Sound production in red-bellied piranhas (Pygocentrus nattereri, Kner): an acoustical, behavioural and morphofunctional study
Journal of Experimental Biology
Piranhas are known to be sound-producing animals. Nevertheless, the biological significance of piranha calls remains unclear because sounds have been recorded only when specimens were held by hand or trapped in a gill net. These sounds are generated by rapid contractions of sonic muscles that insert on a broad tendon surrounding ventrally the cranial sac of the swimbladder. The piranha swimbladder is thought to play an important role in sound production as an impedance-matching device and as a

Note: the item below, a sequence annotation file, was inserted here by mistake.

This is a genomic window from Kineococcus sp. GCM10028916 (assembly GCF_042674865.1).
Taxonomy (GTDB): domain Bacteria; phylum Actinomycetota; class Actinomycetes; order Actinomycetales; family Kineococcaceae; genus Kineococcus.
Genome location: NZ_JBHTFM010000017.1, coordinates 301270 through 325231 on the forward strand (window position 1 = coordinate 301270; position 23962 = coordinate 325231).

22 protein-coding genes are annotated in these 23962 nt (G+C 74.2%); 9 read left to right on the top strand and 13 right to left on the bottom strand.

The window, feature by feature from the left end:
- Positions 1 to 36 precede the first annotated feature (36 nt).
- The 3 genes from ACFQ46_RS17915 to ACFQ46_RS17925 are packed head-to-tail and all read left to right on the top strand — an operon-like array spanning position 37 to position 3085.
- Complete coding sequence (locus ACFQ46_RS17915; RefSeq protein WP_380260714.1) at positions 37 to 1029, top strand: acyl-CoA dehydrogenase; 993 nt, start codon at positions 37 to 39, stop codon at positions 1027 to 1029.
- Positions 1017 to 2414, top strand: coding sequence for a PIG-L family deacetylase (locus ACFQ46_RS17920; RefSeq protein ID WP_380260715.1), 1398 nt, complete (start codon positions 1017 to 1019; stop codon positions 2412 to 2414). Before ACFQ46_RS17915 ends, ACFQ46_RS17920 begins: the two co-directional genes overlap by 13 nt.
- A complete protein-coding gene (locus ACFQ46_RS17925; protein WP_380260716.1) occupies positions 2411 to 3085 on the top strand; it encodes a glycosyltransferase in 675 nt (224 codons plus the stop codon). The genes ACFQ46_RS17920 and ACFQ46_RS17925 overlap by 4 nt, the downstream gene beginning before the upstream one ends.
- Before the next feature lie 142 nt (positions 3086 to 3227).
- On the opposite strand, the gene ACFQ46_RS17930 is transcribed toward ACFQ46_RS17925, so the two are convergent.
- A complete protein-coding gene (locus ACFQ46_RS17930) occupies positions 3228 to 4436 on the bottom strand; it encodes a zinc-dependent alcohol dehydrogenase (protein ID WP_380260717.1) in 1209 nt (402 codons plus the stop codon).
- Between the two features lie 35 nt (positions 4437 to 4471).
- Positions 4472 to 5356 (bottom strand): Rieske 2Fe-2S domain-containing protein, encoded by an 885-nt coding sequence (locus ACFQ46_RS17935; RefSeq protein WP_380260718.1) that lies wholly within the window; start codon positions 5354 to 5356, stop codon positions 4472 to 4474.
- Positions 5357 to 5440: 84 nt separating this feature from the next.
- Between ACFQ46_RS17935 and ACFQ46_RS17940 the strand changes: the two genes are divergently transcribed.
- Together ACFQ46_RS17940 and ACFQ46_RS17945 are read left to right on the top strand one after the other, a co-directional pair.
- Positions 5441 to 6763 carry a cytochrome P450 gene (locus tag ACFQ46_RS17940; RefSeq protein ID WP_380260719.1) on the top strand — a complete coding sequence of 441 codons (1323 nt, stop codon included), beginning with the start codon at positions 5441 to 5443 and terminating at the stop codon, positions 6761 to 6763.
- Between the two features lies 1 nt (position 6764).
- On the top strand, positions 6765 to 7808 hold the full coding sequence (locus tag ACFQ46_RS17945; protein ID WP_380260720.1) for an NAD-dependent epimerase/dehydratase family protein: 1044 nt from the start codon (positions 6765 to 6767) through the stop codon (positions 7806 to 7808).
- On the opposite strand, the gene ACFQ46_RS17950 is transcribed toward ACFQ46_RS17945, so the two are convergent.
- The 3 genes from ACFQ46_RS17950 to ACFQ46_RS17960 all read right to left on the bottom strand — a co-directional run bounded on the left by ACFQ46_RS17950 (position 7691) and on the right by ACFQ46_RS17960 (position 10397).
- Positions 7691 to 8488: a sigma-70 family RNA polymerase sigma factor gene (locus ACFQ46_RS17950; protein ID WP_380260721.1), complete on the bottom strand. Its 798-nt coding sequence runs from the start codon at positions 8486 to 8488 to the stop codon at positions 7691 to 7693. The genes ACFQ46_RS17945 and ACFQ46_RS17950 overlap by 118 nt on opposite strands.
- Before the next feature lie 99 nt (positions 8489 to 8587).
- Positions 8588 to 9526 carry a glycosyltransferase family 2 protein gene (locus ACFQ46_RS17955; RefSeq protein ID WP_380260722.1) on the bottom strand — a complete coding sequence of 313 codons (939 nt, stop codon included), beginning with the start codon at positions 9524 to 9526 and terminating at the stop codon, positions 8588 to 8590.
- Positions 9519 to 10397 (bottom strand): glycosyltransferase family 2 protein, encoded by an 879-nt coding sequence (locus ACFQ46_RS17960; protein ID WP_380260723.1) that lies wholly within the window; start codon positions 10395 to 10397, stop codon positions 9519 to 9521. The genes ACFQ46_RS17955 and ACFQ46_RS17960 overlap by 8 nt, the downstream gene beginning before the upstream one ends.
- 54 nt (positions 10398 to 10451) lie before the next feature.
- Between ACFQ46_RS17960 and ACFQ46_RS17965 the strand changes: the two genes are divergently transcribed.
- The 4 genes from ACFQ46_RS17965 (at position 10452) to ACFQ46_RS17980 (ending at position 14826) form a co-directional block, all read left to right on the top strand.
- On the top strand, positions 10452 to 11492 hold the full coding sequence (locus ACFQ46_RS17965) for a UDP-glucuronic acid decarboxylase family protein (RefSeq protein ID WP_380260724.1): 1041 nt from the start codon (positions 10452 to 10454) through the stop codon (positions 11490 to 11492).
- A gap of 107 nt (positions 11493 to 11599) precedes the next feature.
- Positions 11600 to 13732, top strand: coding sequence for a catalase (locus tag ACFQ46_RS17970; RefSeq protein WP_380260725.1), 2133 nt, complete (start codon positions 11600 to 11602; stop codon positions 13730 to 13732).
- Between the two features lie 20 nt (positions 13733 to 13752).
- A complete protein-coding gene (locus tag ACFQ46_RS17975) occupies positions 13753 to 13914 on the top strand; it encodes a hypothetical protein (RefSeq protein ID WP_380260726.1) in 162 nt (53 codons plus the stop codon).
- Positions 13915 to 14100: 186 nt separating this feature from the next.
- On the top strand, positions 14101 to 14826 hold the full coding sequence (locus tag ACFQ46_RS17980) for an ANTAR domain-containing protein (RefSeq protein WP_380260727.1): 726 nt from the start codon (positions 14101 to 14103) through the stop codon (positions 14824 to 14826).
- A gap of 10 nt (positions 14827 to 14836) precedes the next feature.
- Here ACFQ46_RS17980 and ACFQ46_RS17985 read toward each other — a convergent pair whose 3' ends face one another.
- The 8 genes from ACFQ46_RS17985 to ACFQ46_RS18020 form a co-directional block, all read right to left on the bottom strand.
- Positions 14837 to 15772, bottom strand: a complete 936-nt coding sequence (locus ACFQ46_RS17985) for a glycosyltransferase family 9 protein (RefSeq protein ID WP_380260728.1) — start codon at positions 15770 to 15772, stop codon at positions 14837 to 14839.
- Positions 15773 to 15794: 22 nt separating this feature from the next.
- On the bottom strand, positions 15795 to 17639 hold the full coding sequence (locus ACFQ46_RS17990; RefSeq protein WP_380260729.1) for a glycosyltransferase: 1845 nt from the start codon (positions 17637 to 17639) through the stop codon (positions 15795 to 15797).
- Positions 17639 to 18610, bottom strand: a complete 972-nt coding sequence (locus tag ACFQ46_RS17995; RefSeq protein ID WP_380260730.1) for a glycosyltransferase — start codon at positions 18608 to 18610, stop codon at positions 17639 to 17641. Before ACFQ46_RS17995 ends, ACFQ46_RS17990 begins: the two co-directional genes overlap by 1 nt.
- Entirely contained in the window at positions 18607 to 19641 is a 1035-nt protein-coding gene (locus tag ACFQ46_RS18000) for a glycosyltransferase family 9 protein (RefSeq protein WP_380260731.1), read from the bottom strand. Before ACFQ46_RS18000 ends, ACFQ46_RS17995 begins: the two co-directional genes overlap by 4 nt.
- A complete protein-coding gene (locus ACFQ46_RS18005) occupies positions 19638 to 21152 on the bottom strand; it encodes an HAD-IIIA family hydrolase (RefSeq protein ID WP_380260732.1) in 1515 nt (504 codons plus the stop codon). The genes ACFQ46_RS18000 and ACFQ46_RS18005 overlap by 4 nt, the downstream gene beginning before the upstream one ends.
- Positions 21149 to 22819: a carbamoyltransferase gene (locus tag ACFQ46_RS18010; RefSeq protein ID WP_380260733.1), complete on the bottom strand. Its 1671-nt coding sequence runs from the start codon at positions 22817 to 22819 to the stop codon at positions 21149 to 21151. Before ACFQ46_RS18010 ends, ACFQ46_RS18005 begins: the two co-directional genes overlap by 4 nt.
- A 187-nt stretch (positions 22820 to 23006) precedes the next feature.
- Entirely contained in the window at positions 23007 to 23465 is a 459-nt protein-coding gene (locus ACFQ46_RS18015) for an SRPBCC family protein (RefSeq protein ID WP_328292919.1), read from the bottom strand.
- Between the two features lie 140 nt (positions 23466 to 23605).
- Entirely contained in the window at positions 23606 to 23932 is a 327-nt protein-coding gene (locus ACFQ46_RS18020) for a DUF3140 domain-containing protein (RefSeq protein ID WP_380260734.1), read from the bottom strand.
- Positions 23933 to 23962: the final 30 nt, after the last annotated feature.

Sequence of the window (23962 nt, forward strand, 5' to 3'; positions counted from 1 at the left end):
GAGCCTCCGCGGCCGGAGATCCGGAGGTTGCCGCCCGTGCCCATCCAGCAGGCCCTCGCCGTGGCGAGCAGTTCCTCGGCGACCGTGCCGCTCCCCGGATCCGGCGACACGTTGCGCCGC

... ng device and as a resonator. However, the vibratory capacities of the cranial and caudal sacs and the exact role of both sacs in sound production remain poorly understood. In this study, three sounds were each associated to a specific behaviour. The first sound (type 1) was produced during frontal display; it had numerous pulses and lasted 140±17ms, with a fundamental frequency of 120±4Hz. It corresponded to the sound made by hand-held fishes. The second sound (type 2) was produced during circling and fighting behaviour; it was a single pulse lasting 36±8ms, with a fundamental frequency of 43±10Hz. The third sound (type 3) corresponded to chasing behaviour and comprised three to four pulses, each lasting 3±1ms, with a fundamental frequency of 1739±18Hz. Using a laser vibrometer to study the swimbladder displacement when stimulated at different frequencies, it was demonstrated that the first two sounds corresponded to the swimbladder mechanism. By contrast, the third sound was associated with the jaw mechanism. The vibrometer indicated that the swimbladder is a highly damping structure, simply copying the sonic muscle contraction rate. This study provides two interesting insights. First, it shows the relationships between three kinds of piranha sound and three specific behaviours. Second, using muscle stimulation at different rates, it shows which simultaneous conditions are required for production of sound in this species. Swimbladder calls were produced by a muscle contraction rate of approximately 100Hz because this periodicity allowed the swimbladder to vibrate. At this frequency range, the contraction-relaxation cycles of the swimbladder muscles engendered wall displacements that had short amplitudes and with only a small variability between them.